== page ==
‘A Midsummer Night’s Dream’ reviewed by Gordon the Optom

by April 27, 2016

‘A Midsummer Night’s Dream’ is probably William Shakespeare’s most popular comedy play; although normally suitable for young and old, I would class this ‘enlightened’ version as more suitable for adults. It can be seen at Curtin’s Hayman Theatre each evening at 7.00 pm until Saturday 30th.

This is a Hayman Theatre Company’s production at the Hayman Theatre, upstairs in Building 102. There is free parking in carpark B13 – multistorey – then follow the light trail from carpark.

Last Saturday was the 400th anniversary of Shakespeare’s death, in addition to being his 456th birthday.

In this hour and a half edited version of the play, many of the main players have changed sex.

 

The black set (designed by Amy Tamati) has layered rostra, with numerous white, gauze curtains draped from the ceiling. There were quite a few comical props provided by Sam Elliott and Jessica Nyanda Moyle for the ’ass scene’. Stage managed by Britany Manifis.

       The play opens with Theseus, Duke of Athens (Chris McIntosh), making love to Hippolyta, Queen of the Amazons (Alex Gerrans). For their wedding celebrations, Theseus has arranged four days of revelry.

     The Athenian nobleman, Egeus (Sally Davies), arrives with his daughter, Hermia (Jessica Nyanda Moyle – very good) who is in love with Lysander (Terence Smith), but Egeus insists that she marries Demetrius (Indiana Powell) who is besotted by her. When Egeus asks Theseus for his Royal support, Theseus warns Hermia that if she disobeys her father, she could be sent to a convent.

When Hermia’s friend, Helena (Anna Lindstedt), who was previously engaged to Demetrius, tells Demetrius of the eloping couple – she hopes he will love her again, but instead he rushes off to find them in the forest.

     Deep in the woods, a band of sprites, including the Fairy King, Oberon (Chris McIntosh), and his ‘Killer’ Queen, Titania (Alex Gerrans), are arguing about who should bless the marriage of Theseus and Hippolyta. Also in the forest are Quince (Annika Jane – good) and his artisans; they are rehearsing for their wedding entertainment – a madcap play. Quince’s inept group, including Snout (Caitlin McFeat), Flute (Kharla Fannon), Starveling (Lauren Beeton) and Snug (Eleanor Davidson) are struggling with even the most basic acting tasks.

       Oberon sends his dynamic servant, Puck (Daisy Coyle – outstanding performance), to obtain the juice of a magical flower, which, when dropped on the eyelids will make the sleeping person fall in love with the first thing seen upon waking. It is placed on the eyelids of Titania and Demetrius.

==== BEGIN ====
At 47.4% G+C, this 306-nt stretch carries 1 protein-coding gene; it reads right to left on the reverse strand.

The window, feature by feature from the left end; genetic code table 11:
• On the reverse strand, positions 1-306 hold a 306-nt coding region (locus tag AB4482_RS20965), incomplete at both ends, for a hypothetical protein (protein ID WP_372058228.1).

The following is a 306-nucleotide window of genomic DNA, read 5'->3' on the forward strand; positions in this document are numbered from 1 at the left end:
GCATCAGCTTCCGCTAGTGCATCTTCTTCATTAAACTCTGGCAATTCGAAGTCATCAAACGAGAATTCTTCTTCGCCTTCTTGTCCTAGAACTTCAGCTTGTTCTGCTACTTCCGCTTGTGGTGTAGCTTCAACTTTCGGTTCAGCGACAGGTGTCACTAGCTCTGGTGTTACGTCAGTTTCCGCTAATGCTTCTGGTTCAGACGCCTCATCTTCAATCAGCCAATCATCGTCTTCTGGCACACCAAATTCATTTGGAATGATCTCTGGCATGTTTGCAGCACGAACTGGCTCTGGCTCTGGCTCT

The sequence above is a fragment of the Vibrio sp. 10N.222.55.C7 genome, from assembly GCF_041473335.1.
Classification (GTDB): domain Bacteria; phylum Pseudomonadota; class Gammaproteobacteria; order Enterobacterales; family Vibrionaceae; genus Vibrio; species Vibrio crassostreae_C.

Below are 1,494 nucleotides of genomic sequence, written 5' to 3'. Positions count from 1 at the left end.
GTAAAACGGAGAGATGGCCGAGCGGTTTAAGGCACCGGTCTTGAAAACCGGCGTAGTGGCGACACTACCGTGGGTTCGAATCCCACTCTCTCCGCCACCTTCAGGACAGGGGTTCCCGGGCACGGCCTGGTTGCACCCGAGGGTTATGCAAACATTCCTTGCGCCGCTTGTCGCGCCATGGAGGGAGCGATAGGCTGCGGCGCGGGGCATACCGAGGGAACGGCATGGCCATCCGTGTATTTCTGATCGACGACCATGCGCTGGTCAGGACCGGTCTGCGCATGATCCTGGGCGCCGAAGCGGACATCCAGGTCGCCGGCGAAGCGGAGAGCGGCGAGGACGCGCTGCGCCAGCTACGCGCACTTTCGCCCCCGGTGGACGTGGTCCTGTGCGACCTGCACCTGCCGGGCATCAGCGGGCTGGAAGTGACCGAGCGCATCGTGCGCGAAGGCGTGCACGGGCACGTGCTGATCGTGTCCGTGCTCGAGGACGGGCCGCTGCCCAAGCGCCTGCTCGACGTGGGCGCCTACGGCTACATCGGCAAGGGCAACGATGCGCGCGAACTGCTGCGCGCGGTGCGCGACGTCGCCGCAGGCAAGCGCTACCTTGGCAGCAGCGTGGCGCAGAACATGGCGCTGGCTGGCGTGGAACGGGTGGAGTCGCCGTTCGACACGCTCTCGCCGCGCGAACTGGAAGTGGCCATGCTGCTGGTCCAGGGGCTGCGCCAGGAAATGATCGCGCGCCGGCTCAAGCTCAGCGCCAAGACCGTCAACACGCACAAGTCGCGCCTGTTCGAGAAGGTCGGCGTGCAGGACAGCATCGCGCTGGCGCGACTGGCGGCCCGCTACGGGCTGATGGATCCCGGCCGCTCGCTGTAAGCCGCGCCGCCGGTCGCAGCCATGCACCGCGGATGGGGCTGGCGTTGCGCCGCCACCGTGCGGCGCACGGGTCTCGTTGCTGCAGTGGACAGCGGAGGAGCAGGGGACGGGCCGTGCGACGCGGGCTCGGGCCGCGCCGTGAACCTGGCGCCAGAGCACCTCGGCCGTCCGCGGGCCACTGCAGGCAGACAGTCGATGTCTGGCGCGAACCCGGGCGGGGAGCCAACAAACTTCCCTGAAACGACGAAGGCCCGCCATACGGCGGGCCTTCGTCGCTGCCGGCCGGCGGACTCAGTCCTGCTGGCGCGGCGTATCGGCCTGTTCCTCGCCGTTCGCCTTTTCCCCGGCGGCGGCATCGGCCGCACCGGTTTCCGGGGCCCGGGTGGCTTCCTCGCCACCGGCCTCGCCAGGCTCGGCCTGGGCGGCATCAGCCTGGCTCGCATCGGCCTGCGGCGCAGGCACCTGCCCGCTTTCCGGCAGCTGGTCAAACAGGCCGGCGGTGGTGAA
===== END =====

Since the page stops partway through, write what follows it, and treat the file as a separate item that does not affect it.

Puck confuses the Athenians, instilling the liquid in the wrong eyes, resulting in the lovers becoming muddled. When Titania (Alex Gerrans – very good) awakes, the first creature she sees is Bottom (Maddie Mullins – great comedic delivery), whose head is transformed into that of an ass. Titania falls for this ass-headed weaver, feeding it unusual delicacies whilst giving him a ‘Bohemian’ treat.

   After the confusion, all the loves are reunited and the newlyweds watch Bottom and his fellows perform their bumbling ‘Pyramus and Thisbe’ play. Puck and the Fairy (Dylan Dorotich) explain that the whole story has been ‘but a dream’.

 

The interesting and colourful costumes by Amy Tamati and Evangalyn Little (aided by Ellis Kinnear) covered a large range including soldiers, kings and an asses head – a novel, floral version.

Sound designer, Ben Collins, who has tackled major Heath Ledger productions, gave us powerful music, blended with well-known top hits from the 80s. The sound was operated by Brittany Manifis.

Lighting designer Karen Cook created some clever effects with the older style lamps. The lighting was operated by Chelsea Gibson.

Director Philip Miolin, with his assistant Olivia Dugandzic, have accepted a massive challenge by taking one of Shakespeare’s most loved plays and turning it on its head. For someone like myself who has seen this play numerous times, I found it refreshing, but no doubt the newcomers will have been confused, and the true, traditional classic lovers perhaps even upset.

The actors’ performances were very varied. There were a few stunning performances, but one or two actors who have proved themselves in the past, struggled with this new genre – or even the standard Shakespearean delivery. However, thanks to the director, the overall result was clever, fun and will certainly have made the students think laterally, on how to involve the audience and the auditorium.